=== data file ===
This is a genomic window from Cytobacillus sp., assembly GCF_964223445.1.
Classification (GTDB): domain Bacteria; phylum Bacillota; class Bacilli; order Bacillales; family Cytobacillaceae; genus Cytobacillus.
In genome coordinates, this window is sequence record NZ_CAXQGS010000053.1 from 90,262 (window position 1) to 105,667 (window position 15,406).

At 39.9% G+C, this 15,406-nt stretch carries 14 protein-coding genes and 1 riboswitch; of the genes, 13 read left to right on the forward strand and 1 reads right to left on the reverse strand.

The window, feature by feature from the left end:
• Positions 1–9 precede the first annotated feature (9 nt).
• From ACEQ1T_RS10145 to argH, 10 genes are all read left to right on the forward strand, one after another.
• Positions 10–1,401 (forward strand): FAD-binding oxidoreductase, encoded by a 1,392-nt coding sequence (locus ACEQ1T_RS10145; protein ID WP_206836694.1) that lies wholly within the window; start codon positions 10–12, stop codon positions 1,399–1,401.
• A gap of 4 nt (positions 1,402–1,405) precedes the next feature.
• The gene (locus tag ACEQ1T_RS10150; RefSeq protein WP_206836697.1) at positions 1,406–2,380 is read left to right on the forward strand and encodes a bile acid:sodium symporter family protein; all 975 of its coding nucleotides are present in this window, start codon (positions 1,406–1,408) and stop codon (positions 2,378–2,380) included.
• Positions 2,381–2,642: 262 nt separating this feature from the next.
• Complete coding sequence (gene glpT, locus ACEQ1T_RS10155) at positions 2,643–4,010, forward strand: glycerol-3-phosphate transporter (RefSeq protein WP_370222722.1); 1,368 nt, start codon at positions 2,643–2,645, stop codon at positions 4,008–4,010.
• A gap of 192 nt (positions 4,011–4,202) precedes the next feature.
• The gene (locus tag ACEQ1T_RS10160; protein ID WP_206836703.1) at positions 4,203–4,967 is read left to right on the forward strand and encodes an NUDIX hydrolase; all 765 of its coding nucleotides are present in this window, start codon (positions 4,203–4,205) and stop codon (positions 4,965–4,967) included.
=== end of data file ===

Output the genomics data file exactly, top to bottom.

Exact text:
This is a genomic window from Cytobacillus sp., assembly GCF_964223445.1.
Classification (GTDB): domain Bacteria; phylum Bacillota; class Bacilli; order Bacillales; family Cytobacillaceae; genus Cytobacillus.
In genome coordinates, this window is sequence record NZ_CAXQGS010000053.1 from 90,262 (window position 1) to 105,667 (window position 15,406).

At 39.9% G+C, this 15,406-nt stretch carries 14 protein-coding genes and 1 riboswitch; of the genes, 13 read left to right on the forward strand and 1 reads right to left on the reverse strand.

The window, feature by feature from the left end:
• Positions 1–9 precede the first annotated feature (9 nt).
• From ACEQ1T_RS10145 to argH, 10 genes are all read left to right on the forward strand, one after another.
• Positions 10–1,401 (forward strand): FAD-binding oxidoreductase, encoded by a 1,392-nt coding sequence (locus ACEQ1T_RS10145; protein ID WP_206836694.1) that lies wholly within the window; start codon positions 10–12, stop codon positions 1,399–1,401.
• A gap of 4 nt (positions 1,402–1,405) precedes the next feature.
• The gene (locus tag ACEQ1T_RS10150; RefSeq protein WP_206836697.1) at positions 1,406–2,380 is read left to right on the forward strand and encodes a bile acid:sodium symporter family protein; all 975 of its coding nucleotides are present in this window, start codon (positions 1,406–1,408) and stop codon (positions 2,378–2,380) included.
• Positions 2,381–2,642: 262 nt separating this feature from the next.
• Complete coding sequence (gene glpT, locus ACEQ1T_RS10155) at positions 2,643–4,010, forward strand: glycerol-3-phosphate transporter (RefSeq protein WP_370222722.1); 1,368 nt, start codon at positions 2,643–2,645, stop codon at positions 4,008–4,010.
• A gap of 192 nt (positions 4,011–4,202) precedes the next feature.
• The gene (locus tag ACEQ1T_RS10160; protein ID WP_206836703.1) at positions 4,203–4,967 is read left to right on the forward strand and encodes an NUDIX hydrolase; all 765 of its coding nucleotides are present in this window, start codon (positions 4,203–4,205) and stop codon (positions 4,965–4,967) included.